gay_flag_lede.jpgSan Francisco’s private, all-boys Town School does a yearly Dia de Servicio around Caesar Chavez Day, where the students do community service, like raise money for Japanese earthquake relief, and take field trips learning about different cultures. This year, the second grade class took a trip through the Castro. Not every parent was happy about this.

Per SFGate’s “Mommy Files”:

The guide walked the boys by Pink Triangle Memorial Park where 15 granite pylons rise above the ground in remembrance of the estimated 15,000 gays, lesbians, bisexuals and transgenders who were persecuted, imprisoned and killed during and after the Nazi regime. A few other stops on the tour included the wildly colored Hope for the World Cure Mural, a pictorial depiction of the AIDS epidemic; the Human Rights Campaign Action Center, local headquarters for a civil rights organization promoting fairness for LGBT Americans; and Harvey Milk’s camera shop, which the former gay activist and pioneering politician once lived above.

That seems like an interesting and informative educational experience. Now who could ever have a problem with that?

Oh right, some parents.

While the vast majority of the parents of the few dozen seven and eight-year olds who attended the trip were supportive of the school’s decision, it raised the hackles of at least a handful, some of whom reportedly kept their kids home from the excursion and reached out to media outlets to express their disapproval.

According to SF Gate blogger Amy Graff, one parent reached out to that media outlet to express “frustration, anxiety, and confusion around the field trip.”

Another mother contacted CBS 5 Eyewitness News, asking them “why would you talk to a young child about sex with a man and a woman let alone a man and a man or a woman and a woman? It just doesn’t seem right. They are not ready for that.”

This attitude makes total sense because obviously the best way to raise open-minded, tolerant adults is to keep them cloistered from everything different or uncomfortable until their late teens.

The school claims that the excursion, which was led by a respected historian and guide with experience leading kid-appropriate tours though the Castro, focused on the historical and civil rights aspects of the area as opposed to things related to sexuality. The school’s headmaster, Brewster Ely, sent an open letter to the Town School community vigorously defending the trip.

“It is our responsibility at Town School to ensure that all boys within our care feel safe and validated,” wrote Ely. “At Town we have long taught that it is important to be open-minded about difference, and we are pleased that we have boys at school who have gay parents.”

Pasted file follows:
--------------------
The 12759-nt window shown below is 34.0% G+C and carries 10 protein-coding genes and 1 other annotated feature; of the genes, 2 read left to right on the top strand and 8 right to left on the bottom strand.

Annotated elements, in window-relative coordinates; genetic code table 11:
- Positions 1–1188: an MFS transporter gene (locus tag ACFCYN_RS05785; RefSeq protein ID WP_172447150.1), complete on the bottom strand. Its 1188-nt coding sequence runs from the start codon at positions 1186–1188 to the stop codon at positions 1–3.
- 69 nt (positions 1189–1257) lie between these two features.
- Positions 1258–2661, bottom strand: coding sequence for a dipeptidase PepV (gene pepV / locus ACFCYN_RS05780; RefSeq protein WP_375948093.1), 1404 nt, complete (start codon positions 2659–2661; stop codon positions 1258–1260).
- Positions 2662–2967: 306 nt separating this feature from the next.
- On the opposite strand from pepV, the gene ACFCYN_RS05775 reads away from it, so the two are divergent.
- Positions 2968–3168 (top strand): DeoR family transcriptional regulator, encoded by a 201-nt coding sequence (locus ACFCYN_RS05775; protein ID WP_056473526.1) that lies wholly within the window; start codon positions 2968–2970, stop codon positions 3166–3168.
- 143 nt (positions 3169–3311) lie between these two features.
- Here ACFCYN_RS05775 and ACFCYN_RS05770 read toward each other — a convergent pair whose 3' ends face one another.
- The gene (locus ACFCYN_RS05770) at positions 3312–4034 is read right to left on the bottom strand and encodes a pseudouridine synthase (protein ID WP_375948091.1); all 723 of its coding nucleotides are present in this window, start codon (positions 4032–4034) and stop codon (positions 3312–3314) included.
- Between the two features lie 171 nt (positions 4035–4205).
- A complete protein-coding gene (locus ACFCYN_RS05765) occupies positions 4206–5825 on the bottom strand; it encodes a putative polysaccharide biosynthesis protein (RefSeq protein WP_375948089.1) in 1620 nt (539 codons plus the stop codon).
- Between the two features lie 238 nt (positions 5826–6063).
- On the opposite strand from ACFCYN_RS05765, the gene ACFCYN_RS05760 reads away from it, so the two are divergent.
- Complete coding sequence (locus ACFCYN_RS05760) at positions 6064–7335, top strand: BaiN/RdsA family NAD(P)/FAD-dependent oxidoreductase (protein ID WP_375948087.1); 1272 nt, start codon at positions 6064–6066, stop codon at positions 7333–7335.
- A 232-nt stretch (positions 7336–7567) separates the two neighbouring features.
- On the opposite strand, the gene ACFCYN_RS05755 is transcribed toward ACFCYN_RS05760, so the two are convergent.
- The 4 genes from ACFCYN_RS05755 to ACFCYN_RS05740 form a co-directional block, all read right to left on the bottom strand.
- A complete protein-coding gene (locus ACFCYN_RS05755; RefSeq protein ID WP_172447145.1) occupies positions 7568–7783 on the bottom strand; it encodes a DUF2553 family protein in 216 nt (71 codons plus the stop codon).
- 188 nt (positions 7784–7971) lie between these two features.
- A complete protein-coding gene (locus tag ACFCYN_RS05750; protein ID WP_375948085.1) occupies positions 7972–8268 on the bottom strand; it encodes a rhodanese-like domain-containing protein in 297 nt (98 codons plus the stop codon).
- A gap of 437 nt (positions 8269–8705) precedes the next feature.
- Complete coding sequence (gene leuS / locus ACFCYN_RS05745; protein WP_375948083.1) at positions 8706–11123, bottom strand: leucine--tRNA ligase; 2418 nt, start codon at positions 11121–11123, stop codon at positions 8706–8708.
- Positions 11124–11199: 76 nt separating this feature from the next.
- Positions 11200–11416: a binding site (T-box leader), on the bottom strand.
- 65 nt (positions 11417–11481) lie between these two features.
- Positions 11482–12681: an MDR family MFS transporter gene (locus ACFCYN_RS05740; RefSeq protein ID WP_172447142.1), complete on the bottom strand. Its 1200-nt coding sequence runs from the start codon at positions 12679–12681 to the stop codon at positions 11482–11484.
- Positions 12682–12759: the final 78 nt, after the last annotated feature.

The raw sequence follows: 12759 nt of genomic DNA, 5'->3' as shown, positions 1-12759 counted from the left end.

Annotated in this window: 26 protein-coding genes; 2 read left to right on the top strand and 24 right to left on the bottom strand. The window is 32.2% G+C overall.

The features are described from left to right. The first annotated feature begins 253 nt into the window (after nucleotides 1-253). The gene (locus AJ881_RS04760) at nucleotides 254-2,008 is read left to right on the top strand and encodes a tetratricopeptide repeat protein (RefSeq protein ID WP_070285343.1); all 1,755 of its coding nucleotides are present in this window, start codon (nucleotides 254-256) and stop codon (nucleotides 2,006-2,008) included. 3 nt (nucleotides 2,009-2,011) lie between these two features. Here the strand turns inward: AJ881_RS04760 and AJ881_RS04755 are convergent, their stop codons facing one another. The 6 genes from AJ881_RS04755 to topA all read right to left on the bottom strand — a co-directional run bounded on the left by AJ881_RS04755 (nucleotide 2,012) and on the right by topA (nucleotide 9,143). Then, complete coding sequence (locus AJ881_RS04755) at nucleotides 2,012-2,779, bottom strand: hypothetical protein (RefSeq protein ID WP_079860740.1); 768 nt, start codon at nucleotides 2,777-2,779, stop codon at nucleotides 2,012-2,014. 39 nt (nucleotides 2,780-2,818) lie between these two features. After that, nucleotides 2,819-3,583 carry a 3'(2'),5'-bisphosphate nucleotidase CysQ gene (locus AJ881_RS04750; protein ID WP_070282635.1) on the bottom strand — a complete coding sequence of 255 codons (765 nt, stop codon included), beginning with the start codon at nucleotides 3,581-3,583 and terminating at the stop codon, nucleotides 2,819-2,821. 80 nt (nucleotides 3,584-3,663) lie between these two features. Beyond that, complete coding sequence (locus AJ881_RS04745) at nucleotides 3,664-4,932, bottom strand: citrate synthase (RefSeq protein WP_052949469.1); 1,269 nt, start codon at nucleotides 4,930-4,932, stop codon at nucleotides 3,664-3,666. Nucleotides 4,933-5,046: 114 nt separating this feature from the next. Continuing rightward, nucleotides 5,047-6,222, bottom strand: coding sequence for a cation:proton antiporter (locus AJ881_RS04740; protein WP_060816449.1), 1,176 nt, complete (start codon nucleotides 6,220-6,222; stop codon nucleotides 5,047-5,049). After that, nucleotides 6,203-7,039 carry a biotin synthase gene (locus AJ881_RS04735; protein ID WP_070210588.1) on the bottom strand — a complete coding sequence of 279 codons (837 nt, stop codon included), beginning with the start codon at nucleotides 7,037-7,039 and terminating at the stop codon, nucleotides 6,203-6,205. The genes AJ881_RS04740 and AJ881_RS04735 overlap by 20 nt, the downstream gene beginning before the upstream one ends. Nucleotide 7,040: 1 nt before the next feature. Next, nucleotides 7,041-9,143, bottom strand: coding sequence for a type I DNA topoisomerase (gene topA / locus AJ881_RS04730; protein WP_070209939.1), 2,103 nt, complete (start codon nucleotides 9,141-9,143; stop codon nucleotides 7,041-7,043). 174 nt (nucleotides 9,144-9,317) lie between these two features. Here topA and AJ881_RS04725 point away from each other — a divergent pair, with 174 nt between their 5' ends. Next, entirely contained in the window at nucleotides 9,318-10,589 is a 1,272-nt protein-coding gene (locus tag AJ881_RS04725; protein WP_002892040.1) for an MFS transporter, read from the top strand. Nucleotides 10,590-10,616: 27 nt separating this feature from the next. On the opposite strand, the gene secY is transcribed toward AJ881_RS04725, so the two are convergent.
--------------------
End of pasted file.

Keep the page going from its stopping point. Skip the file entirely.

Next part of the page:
The trip raises the long-standing question of how child-friendly of a neighborhood the Castro actually is. While there’s an ever-increasing number of Castro residents, both gay and straight, raising children there, it’s a place that sees more than its fair share of nudity.

Chronicle columnist C.W. Nevius, noting everyone was appropriately ashamed of their bodies back in Walnut Creek, has recently been on a one-man crusade to get the “Free Willy Brigade” to cover up. Unfortunately for Nevius, the cops couldn’t become the fig leaf patrol until someone complained–which had yet to happen.

A more interesting issue than Nevius’s suburban prudishness is, although the school said that sexuality wasn’t a topic of the tour, it’s dubious that it’s even possible to give what’s essentially a lesson in the history of the West Coast gay rights movement without mentioning sexuality. It would be like talking about farm workers rights movement without mentioning that the majority of the workers were Latino.

Identity-based neighborhoods like the Castro didn’t just spring up because the people had the same taste in clothes or music, they happened because that’s where people who were experiencing discrimination elsewhere could go about their lives in relative peace. Any tour of the Castro that deliberately ignores the issue of sexuality wouldn’t make a lick of sense and the school’s intimation that it would seems slightly disingenuous.

This isn’t to imply that the only way for second-graders to understand what the Castro is all about is to get an up close and personal look at a sex toy shop. Rather, an acceptably chaste, completely age-appropriate discussion of non-hetero normative sexuality is not only possible but what one might hope occurred during the tour.

The Castro isn’t the only area of San Francisco the kids are going to explore as part of their continuing study of the city’s neighborhoods–next they’ll be going to Chinatown and the Mission. Honestly, explaining to a group of seven-year olds what’s going on any given sunny Saturday afternoon at Dolores Park is going to be infinitely more difficult than anything happening in the Castro.

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